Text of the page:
The edge of Asia: exploring the highlights of South Korea

With its natural splendour, hypermodern cities and 5,000 years of history, South Korea offers a taste of old and new for any traveller wishing to drink from its deep well.

Thursday, September 3, 2020,
By Chris Tharp for the Korea Tourism Organization London Office
The traditional village of Bukchon Hanok offers an older incarnation of the capital, Seoul — and ...

The traditional village of Bukchon Hanok offers an older incarnation of the capital, Seoul — and wandering its stone alleys is an exercise in time travel.

Before the arrival of Covid-19, South Korea — home to ancient mountains, islands galore and urban centres bursting with vitality — was enjoying a moment in the sun. And, rather than let the crisis cast a pall on things, the country’s highly effective response has only enhanced its reputation as a modern trailblazer. It's now preparing to reopen its doors and welcome back visitors, and promises to be one of the safest and most exciting destinations in East Asia. Whether you're interested in nature, history or culture, read on for a sample of the country's highlights.

Jeju Island has long been one of the country's top local escapes thanks to its rolling countryside, lofty peaks and beautiful beaches such as Hwangwooji Coast with its otherworldly rock pools.

Photograph by Korea Tourism Organization

Explore rocky outcrops on Jeju Island and Gangwon-do

Reaching a height of 6,398ft, Hallasan is South Korea’s highest mountain, towering over Jeju Island like a cratered sentinel. Climbing this sacred shield volcano takes a full day and is something of a national pilgrimage, rewarding dedicated trekkers with jaw-dropping views, including the otherworldly forms of some 368 parasitic cones known as oreum.

Once you’ve conquered the mountain, it’s time to explore Jeju Island’s other natural wonders. Delve into the gargantuan lava tube of Manjangul Cave, stroll among the pines of Gotjawal Provincial Park or kick back on the soothing white sands of Hamdeok Beach. Wrap up your visit with a day or two on the Olle Trail, a network of coastal footpaths that may just be the best way to get acquainted with Jeju’s true spirit. Here, you can witness waves blasting against the igneous rock of the coast, while also getting a firsthand feel for the languid pace of local village life.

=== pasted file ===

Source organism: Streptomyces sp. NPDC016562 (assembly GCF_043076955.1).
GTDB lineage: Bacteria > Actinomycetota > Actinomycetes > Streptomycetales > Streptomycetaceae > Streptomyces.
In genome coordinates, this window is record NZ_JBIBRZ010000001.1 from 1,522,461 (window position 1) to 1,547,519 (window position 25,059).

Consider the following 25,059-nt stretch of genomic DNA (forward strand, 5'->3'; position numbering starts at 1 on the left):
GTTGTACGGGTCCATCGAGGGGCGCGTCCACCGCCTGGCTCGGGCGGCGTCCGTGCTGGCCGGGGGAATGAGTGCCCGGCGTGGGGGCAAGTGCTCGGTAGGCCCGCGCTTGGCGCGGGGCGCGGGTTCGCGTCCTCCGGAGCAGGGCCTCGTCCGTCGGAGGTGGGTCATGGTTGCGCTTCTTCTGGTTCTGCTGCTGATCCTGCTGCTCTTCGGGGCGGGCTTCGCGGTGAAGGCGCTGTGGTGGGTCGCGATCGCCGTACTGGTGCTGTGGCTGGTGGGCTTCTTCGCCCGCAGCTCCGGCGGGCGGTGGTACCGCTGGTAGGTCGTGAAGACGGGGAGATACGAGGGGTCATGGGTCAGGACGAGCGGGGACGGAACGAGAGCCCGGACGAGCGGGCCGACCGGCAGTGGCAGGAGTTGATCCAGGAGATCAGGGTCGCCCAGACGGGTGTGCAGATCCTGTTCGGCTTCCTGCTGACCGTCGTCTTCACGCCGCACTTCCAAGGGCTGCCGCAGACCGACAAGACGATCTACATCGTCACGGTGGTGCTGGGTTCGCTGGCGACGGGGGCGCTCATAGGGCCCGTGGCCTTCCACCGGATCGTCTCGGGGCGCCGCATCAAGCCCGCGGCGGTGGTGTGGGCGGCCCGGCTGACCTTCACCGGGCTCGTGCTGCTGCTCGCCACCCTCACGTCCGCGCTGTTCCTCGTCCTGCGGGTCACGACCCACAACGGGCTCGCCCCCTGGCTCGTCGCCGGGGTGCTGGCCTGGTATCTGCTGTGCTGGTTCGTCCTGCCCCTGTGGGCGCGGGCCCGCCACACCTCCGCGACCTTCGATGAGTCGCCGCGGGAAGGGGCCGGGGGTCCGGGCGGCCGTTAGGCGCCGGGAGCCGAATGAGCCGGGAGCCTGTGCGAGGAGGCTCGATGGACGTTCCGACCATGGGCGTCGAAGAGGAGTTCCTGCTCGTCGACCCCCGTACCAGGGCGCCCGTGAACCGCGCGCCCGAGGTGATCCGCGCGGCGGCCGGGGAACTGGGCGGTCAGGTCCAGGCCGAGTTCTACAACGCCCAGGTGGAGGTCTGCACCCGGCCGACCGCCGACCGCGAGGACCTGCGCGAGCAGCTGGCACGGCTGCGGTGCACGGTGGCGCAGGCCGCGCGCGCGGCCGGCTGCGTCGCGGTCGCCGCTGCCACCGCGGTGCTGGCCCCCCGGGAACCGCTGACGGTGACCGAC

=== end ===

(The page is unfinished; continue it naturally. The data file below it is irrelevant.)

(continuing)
Just two hours from Seoul, Gangwon-do is South Korea’s least-populated province. Bisected by the rocky spine of the Taebaek mountain range, this rugged landscape is also home to some of the best stretches of sand in the country. Jukdo Beach, just south of the laid-back town of Yangyang, is a perfect spot to take an ocean dip, lounge in the sun or catch some waves on a surfboard.

While scaling any of Gangwon-do’s peaks is worth the effort, Seoraksan is the crown jewel. Reaching a height of 5,603ft, the country’s third-highest — and arguably most picturesque — massif is composed of a series of sharp stone slabs that pierce the sky like a dinosaur's back (an image that has seen it become affectionately known as Dinosaur Ridge). If huffing all the way to the top isn’t your thing, you can enjoy the surrounding area’s treasure trove of attractions, including Geumgang Cave and Biryong, Towangseong and Yukdam waterfalls, as well as Gwongeumseong Fortress, which is also accessible by cable car.

Busan's beating heart is Jagalchi Market, where locals have bought and sold fish for hundreds of years.

Photograph by Getty

Hit the streets in Seoul and Busan

Perched on a hillside in the middle of Seoul, the traditional houses of the Bukchon Hanok Village bring to life a much older incarnation of the capital, and wandering its stone alleys is practically an exercise in time travel. Once you’ve had your fill of the old, it’s time to take a sip of the new, with a visit to the gleaming, futuristic Dongdaemun Design Plaza, designed by Zaha Hadid.